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Education and Training

  • $6.36 billion investment aimed at improving educational outcomes and creating a job ready generation of young Tasmanians, including:
    • $134 million funding over six years to fulfil the Government’s Gonski pledge;
    • $6.9 million to employ an additional 14.8 FTE professional support staff across Government schools;
    • $5 million for student re-engagement programs;
    • $1.6 million to develop a new child and student wellbeing student strategy;
    • $250,000 funding to go to Stay ChatTY for suicide prevention and mental health awareness;
    • $12 million for the reforms from the Ministerial Taskforce over the forward estimates;
    • $1.5 million annually in additional funding to non-government schools;
    • $57 million over four years to implement the new Education Act;
    • $300,000 to encourage education and careers in primary industries;
    • $100,000 per year for three years to support the Tasmanian Youth Orchestra;
    • $280,000 for research and seed funding for strategies to improve the health and safety of our school principals; and
    • $4 million over four years to extend the School Health Nurses initiative.
  • $117 million investment on better school buildings across Tasmanian schools and TasTAFE including:
    • $1.8 million for additional learning areas and the refurbishment of administration, canteen, library and office spaces at the Boat Harbour Primary School;
    • $2.9 million to provide additional learning and support areas as well refurbishments to existing classrooms at Illawarra Primary School;
    • $4.7 million for Lansdowne Crescent Primary School to provide additional learning and support areas;
    • $3.2 million over two years to meet demand at Drysdale TasTAFE;
    • $1.9 million to replace a demountable building with permanent learning and breakout spaces at Molesworth Primary School;
    • $5 million for new learning spaces at Queechy High School;
    • $4.3 million to provide additional learning spaces at Southern Support School;
    • $1.7 million for a two-year project to provide new kindergarten learning facilities at Spreyton Primary School; and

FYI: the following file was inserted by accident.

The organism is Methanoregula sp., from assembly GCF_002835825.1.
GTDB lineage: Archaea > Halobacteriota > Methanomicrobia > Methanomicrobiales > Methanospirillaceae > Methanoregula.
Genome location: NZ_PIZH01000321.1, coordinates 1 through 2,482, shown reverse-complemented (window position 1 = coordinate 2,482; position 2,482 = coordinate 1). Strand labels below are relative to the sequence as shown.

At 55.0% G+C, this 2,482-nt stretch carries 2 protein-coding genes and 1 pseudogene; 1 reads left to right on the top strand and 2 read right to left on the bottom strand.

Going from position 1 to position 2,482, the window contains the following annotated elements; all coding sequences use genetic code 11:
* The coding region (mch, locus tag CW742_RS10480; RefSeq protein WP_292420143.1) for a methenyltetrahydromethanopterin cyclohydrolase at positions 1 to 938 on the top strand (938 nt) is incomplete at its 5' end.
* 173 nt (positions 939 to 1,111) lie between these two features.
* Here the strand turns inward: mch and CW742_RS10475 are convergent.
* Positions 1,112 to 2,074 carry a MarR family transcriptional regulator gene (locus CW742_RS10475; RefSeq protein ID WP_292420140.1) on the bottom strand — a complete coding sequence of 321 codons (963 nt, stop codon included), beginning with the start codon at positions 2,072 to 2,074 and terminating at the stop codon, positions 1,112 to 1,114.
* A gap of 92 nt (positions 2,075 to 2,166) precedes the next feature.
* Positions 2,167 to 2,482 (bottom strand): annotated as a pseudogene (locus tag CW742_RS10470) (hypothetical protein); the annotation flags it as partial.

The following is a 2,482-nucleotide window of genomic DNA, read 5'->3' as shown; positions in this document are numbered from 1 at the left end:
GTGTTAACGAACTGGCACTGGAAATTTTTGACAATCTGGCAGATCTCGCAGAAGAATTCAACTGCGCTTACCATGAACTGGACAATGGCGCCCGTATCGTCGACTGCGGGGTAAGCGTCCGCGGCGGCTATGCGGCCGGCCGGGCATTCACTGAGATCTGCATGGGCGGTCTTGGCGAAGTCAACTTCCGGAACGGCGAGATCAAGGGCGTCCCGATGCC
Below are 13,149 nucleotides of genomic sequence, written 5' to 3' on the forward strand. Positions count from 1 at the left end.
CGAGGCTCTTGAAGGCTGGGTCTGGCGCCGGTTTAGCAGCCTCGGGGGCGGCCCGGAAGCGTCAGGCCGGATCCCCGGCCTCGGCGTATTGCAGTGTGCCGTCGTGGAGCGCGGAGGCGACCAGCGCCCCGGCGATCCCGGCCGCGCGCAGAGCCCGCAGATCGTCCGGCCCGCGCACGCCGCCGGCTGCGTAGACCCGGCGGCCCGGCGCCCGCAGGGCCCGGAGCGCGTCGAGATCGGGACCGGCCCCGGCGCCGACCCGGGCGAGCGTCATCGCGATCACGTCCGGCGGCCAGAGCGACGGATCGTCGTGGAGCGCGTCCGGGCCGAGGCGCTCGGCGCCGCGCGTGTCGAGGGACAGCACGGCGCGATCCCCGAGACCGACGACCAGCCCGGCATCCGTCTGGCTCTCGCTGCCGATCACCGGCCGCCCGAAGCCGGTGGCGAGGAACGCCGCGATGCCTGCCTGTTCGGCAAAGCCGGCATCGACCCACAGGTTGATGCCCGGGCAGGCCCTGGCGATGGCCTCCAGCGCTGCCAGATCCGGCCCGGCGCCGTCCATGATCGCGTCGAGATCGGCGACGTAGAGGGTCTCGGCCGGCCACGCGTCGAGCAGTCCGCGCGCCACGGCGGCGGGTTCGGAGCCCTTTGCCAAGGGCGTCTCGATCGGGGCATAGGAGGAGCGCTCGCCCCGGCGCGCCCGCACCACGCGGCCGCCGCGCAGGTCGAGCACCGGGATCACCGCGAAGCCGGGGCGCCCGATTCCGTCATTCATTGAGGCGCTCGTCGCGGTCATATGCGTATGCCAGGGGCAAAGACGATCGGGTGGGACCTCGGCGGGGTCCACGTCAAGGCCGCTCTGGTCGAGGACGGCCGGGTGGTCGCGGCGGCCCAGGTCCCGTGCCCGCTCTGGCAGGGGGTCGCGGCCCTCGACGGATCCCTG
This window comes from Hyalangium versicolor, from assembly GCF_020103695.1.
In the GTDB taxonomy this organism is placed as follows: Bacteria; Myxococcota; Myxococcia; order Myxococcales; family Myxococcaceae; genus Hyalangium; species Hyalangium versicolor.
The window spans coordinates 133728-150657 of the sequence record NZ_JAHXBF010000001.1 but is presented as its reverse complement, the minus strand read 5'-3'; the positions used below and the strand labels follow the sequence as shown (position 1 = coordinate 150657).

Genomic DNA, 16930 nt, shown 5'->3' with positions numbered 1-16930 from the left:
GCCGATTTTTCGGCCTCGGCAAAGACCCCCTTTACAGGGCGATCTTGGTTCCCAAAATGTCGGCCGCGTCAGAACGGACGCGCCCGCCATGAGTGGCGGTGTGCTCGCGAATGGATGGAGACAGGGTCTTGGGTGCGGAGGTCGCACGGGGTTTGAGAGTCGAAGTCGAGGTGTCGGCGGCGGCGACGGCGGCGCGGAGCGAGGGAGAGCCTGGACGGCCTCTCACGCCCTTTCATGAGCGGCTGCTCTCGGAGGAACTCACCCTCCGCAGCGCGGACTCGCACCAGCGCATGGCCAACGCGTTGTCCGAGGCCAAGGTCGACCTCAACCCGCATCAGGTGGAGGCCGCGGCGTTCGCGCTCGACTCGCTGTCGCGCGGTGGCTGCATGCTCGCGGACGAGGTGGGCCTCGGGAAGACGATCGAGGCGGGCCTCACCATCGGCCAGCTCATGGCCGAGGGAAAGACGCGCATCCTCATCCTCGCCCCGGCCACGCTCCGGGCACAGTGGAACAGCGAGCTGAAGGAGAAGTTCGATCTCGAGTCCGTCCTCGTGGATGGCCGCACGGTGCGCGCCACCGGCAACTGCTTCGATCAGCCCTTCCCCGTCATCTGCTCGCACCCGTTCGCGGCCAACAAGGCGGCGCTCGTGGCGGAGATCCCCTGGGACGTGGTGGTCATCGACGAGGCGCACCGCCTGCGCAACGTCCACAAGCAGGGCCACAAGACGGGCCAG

• $5 million to provide contemporary learning areas at Taroona High School.
  • $6 million over four years for capital improvements in Independent and Catholic schools in communities with high socio-economic need.
  • $2 million already announced to go towards a pilot program to support small business to employ apprentices and trainees.
  • Announcement of payroll tax relief from 1 July for a business that employs a new apprentice or trainee for a period of two years.

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Energy and TasWater

  • Power price increases capped at two per cent saving an estimated $300 per house over the next year.
  • A $15 million plan to provide lower power prices for medium to larger businesses and a $20 million relief fund for medium-sized businesses facing higher power prices.
  • A proposed cap of water and sewerage increases at 3.5 per cent, plus a $20 million fund for dividends to local government should the TasWater takeover proceed.

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Environment and Parks 

  • $8 million over two years to develop the Tourism Infrastructure in Parks Program.
  • $6.8 million in additional funding over the next three years for the Cradle Mountain Visitor Centre.
  • $1.8 million over two years to restore the Darlington site and improve visitor services on Maria Island.
  • $250,000 to complete the South Coast Track upgrade.
  • $4 million to complete works on the Three Capes Track.
  • $500,000 for the Fuel Reduction Program.
  • $3.2 million to construct a captive breeding facility and support the ongoing preservation of critically endangered Orange-bellied Parrot.
  • $200,000 to ensure the aboriginal cultural values of the Tasmanian Wilderness World Heritage Area are appropriately recognised.
  • $3 million in additional funding to deliver new climate change initiatives.
  • $185,000 over the next three years to NRM North to support the Tamar Estuary and Esk Rivers Program.
  • $100,000 to trial a soft erosion mitigation project at Okines Beach in Lewisham.

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Health

  • A total of $7 billion recurrent investment in health, including;
    • $144.4 million to open more beds and employ more hospital staff.
    • $16 million boost to mental health services.
    • $16.9 million to continue to implement the One Health System reforms.
    • $9m to secure a second medical and police and rescue helicopter.
    • $3.75 million to roll out the Medicinal Cannabis Controlled Access Scheme .
  • $76.6 million recurrent funding package to address RHH Emergency Department pressures.
  • An additional $7 million for important capital works at the RHH.
  • $20 million to open 10 new short stay beds, five treatment chairs and additional triage and ED nurses at the RHH.
  • $19.3 million for the operation of a new ward at the Hobart Repatriation Hospital, providing 22 additional staffed beds.
  • $2.4 million to trial a range of initiatives to improve patient flow at the RHH this winter.
  • $1 million for increased orderly and infection control staff.
  • $840,000 to extend the occupational therapist rapid response initiative.
  • $2 million to increase capacity at the Tolosa St Respite and Rehabilitation Centre.
  • $6 million to establish a THS State-wide Operations and Control Centre, with regional hubs.
  • $493.7 million investment in major hospital and health infrastructure including;
    • $388.7 million for the RHH redevelopment.